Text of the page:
Harman Patil (Editor)

VfL Bochum

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Ground  Vonovia-Ruhrstadion
Chairman  Hans-Peter Villis
Website  Club home page
Manager  Gertjan Verbeek
Location  Bochum, Germany
Ground Capacity  29,299
2015–16  5th
Arena/Stadium  Ruhrstadion
League  2. Bundesliga
Head coach  Gertjan Verbeek
VfL Bochum httpslh3googleusercontentcomn4TMgQ1RjEAAA
Full name  Verein für Leibesübungen Bochum 1848 Fußballgemeinschaft eingetragener Verein
Founded  14 April 1938, Bochum, Germany
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Verein für Leibesübungen Bochum 1848 Fußballgemeinschaft, commonly referred to as simply VfL Bochum [faʊ̯ ʔɛf ˈʔɛl ˈboːxʊm], is a German association football club based in the city of Bochum, North Rhine-Westphalia.

Contents

Vfl bochum


Founding to World War II

VfL Bochum is one of the oldest sports organizations in the world claiming an origin date of 26 July 1848 when an article in the Märkischer Sprecher – a local newspaper – called for the creation of a gymnastics club. The Turnverein zu Bochum was then formally established on 18 February 1849. The club was banned on 28 December 1852 for political reasons and then reestablished on 19 June 1860. The club was reorganized in May 1904 as Turnverein zu Bochum, gegründet 1848 and formed a football department on 31 January 1911. On 1 April 1919 the club merged with Spiel und Sport 08 Bochum to form Turn- und Sportverein Bochum 1848. On 1 February 1924 the two clubs from the earlier merger split to into the Bochumer Turnverein 1848 (gymnastics department) and Turn- und Sportverein Bochum 1908 (football, track and field, handball, hockey and tennis departments).

Bochumer Turnverein 1848 was forced by the Nazi regime to merge with Turn- und Sport Bochum 1908 and Sportverein Germania Vorwärts Bochum 1906 into the current-day club VfL Bochum on 14 April 1938. After the merger VfL Bochum continued to compete in the top flight as part of the Gauliga Westfalen.

As World War II progressed, play throughout Germany became increasingly difficult due to player shortages, travel problems, and damage to football fields from Allied bombing raids. VfL became part of the wartime side Kriegsspielgemeinschaft VfL 1848/Preußen Bochum alongside Preußen 07 Bochum before re-emerging as a separate side after the war. Although they fielded competitive sides, they had the misfortune of playing in the same division as Schalke 04 which was the dominant team of the era: VfL's best result was a distant second place in 1938–39.

Postwar and entry to Bundesliga play

Following the war the football section resumed play as the independent VfL Bochum 1848 and played its first season in the second division 2. Oberliga West in 1949, while Preußen Bochum went on to lower tier amateur level play. VfL captured the division title in 1953 to advance to the Oberliga West for a single season. They repeated their divisional win in 1956 and returned to the top-flight until again being relegated after the 1960–61 season.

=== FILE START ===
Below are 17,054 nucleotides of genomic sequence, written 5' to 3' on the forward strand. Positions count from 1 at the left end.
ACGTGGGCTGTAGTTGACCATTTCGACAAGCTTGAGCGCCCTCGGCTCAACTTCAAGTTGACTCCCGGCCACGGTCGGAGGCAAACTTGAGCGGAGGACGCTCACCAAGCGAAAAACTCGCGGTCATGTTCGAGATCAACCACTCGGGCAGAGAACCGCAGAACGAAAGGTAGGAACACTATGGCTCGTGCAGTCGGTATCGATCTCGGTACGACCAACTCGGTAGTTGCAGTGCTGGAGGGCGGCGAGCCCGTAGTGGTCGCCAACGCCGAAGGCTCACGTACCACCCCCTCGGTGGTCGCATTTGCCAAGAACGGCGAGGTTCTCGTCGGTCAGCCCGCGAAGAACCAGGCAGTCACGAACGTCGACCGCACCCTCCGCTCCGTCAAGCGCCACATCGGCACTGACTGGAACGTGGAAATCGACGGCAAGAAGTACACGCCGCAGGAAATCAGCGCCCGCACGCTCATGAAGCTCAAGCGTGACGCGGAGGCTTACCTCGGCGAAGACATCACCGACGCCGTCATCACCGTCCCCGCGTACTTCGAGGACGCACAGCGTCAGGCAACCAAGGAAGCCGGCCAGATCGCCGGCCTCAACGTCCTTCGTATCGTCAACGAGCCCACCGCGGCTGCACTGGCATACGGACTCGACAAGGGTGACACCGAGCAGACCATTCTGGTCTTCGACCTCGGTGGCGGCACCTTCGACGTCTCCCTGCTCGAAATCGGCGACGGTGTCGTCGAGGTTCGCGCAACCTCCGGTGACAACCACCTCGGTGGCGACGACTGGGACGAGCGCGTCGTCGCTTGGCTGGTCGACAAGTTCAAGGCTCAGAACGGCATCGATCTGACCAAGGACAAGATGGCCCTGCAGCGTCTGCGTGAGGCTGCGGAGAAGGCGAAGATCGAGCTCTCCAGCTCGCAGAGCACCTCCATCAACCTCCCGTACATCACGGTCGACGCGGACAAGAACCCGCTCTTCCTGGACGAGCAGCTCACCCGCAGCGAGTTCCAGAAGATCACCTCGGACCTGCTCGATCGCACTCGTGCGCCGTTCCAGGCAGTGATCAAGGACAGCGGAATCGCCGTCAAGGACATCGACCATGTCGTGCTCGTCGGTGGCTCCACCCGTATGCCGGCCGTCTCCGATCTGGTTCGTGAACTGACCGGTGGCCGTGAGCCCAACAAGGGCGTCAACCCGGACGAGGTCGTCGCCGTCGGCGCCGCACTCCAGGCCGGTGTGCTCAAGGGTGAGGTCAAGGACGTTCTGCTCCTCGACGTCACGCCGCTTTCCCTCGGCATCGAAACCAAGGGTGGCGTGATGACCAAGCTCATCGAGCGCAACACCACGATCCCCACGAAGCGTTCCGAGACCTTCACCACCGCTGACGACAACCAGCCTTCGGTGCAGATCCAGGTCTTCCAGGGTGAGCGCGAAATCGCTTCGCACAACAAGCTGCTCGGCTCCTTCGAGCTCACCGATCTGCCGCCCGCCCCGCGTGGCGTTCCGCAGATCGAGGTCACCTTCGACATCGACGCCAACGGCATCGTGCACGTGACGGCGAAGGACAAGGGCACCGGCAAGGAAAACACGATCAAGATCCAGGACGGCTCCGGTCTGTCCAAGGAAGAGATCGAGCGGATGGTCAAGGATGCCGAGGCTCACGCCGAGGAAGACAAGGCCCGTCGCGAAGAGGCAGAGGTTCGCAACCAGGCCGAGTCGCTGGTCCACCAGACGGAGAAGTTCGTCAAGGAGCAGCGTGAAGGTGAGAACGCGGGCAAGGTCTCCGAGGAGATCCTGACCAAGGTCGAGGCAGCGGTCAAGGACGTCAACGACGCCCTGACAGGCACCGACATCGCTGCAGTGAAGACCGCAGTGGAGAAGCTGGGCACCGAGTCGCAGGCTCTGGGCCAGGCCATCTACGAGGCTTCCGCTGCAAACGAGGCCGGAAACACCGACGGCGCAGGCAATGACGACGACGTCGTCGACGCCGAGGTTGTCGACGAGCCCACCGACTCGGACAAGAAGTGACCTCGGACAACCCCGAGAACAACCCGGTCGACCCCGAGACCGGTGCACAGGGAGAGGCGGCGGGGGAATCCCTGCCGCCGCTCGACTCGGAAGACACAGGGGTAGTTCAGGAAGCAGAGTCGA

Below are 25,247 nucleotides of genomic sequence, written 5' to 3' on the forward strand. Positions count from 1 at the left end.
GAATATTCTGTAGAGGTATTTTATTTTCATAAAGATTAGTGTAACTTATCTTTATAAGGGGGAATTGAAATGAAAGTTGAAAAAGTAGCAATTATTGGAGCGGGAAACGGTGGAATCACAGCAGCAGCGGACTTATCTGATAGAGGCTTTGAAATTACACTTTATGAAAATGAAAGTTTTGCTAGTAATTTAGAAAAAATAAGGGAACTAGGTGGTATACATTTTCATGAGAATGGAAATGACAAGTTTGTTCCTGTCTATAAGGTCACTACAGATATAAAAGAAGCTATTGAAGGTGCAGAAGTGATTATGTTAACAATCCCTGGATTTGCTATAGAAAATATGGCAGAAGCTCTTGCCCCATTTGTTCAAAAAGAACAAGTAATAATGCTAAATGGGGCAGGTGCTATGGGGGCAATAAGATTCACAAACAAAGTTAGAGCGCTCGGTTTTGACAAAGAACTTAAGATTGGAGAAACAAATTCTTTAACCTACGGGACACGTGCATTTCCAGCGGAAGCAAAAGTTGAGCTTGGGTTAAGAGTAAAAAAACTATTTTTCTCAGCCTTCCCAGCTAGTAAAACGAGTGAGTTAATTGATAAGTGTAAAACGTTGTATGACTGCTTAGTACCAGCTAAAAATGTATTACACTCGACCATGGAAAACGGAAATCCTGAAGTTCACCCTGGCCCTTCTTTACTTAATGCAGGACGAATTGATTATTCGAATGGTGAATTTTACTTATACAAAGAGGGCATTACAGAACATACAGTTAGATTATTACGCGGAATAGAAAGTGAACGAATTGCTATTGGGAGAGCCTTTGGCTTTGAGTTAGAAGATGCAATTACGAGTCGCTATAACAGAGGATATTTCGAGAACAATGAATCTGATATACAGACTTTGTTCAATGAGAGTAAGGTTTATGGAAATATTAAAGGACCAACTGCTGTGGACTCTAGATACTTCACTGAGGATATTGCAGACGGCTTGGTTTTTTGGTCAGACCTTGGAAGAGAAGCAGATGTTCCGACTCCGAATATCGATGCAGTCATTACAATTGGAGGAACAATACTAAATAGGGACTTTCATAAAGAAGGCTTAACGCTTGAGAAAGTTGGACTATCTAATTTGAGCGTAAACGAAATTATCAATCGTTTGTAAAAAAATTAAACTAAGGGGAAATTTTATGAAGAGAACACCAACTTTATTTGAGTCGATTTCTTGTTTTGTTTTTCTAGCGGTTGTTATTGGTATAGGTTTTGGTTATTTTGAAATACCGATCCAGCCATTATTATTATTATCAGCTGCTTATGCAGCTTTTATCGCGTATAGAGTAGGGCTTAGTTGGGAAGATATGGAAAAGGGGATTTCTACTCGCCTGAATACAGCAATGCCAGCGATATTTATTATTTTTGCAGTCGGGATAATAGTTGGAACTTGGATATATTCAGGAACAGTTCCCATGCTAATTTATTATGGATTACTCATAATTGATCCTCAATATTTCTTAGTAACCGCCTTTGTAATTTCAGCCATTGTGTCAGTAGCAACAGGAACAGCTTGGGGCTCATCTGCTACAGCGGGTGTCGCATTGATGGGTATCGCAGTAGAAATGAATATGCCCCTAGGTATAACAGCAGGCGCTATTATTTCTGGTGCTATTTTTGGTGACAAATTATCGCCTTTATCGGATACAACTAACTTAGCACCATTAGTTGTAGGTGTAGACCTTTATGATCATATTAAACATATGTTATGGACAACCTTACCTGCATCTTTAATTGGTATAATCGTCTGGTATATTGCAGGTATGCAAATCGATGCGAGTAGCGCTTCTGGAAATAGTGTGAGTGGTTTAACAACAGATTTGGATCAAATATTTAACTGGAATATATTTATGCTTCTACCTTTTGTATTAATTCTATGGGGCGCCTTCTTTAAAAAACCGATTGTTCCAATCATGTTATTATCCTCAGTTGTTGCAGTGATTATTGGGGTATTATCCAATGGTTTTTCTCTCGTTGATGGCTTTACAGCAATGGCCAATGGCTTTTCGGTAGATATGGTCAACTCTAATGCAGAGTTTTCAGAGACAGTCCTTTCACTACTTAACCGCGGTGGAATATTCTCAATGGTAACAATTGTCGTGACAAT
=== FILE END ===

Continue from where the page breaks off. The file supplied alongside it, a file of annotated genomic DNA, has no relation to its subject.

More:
With the formation of the Bundesliga, Germany's new professional league, in 1963, VfL found itself in the third tier Amateurliga Westfalen. A first-place result there in 1965 raised them to the Regionalliga West (II) from where they began a steady climb up the league table to the Bundesliga in 1971. During this rise Bochum also played its way to the final of the 1968 German Cup where they dropped a 1:4 decision to 1. FC Köln.

In spite of being a perennial lower table side, Bochum developed a reputation for tenaciousness on the field in a run of twenty seasons at the top flight. The club made a repeat appearance in the German Cup final in 1988, this time going down 0–1 to Eintracht Frankfurt. Relegated after a 16th-place finish in 1993, the team has become a classic "yo-yo club", bouncing up and down between the Bundesliga and 2. Bundesliga. The club's best Bundesliga results have come relatively recently as 5th-place finishes in 1997 and 2004, which earned them appearances in the UEFA Cup tournament. In 1997, they advanced to the third round where they were put out by Dutch side Ajax Amsterdam, and in 2004, they were eliminated early through away goals (0–0 and 1–1) by Standard CL Liège of Belgium.

Current

Today's sports club has 5,000 members with the football department accounting for over 2,200 of these. Other sections now part of the association include athletics, badminton, basketball, dance, fencing, gymnastics, handball, hockey, swimming, table tennis, tennis, and volleyball.

Current squad

As of 13 January 2017

Note: Flags indicate national team as defined under FIFA eligibility rules. Players may hold more than one non-FIFA nationality.

Honours

2. Bundesliga champions
1993–94, 1995–96, 2005–06
DFB-Pokal finalists
1967–68, 1987–88
Bundesliga UEFA Cup qualification
1996–97 (5th), 2003–04 (5th)
Bundesliga top goal scorer
1985–86 (Stefan Kuntz, 22 goals), 2002–03 (Thomas Christiansen, 21 goals (w/Giovane Élber)), 2006–07 (Theofanis Gekas, 20 goals)
Promoted to Bundesliga
1970–71 (1st Regionalliga West, 1st promotion group #1), 1993–94 (1st), 1995–96 (1st), 1999–2000 (2nd), 2001–02 (3rd), 2005–06 (1st)
2. Bundesliga top goal scorer
1993–94 (Uwe Wegmann 22 goals)
Regionalliga West champions
1969–70, 1970–71

Youth

  • German Under 19 championship
  • Champions: 1969
  • Runners-up: 2004, 2005
  • German Under 17 championship
  • Champions: 1985
  • Under 19 Bundesliga West
  • Champions: 2004, 2005
  • Stadium

    Ruhrstadion (also known as "Vonovia-Ruhrstadion" under a sponsorship deal) was one of the first modern football-only stadiums in Germany. It was built in the 1970s on the traditional ground of TuS Bochum 08 at the Castroper Straße north of the city centre.

    The fully roofed venue's capacity is 29,299, including standing room for 13,125.

    Current staff

    As of 8 July 2016

    References

    VfL Bochum Wikipedia


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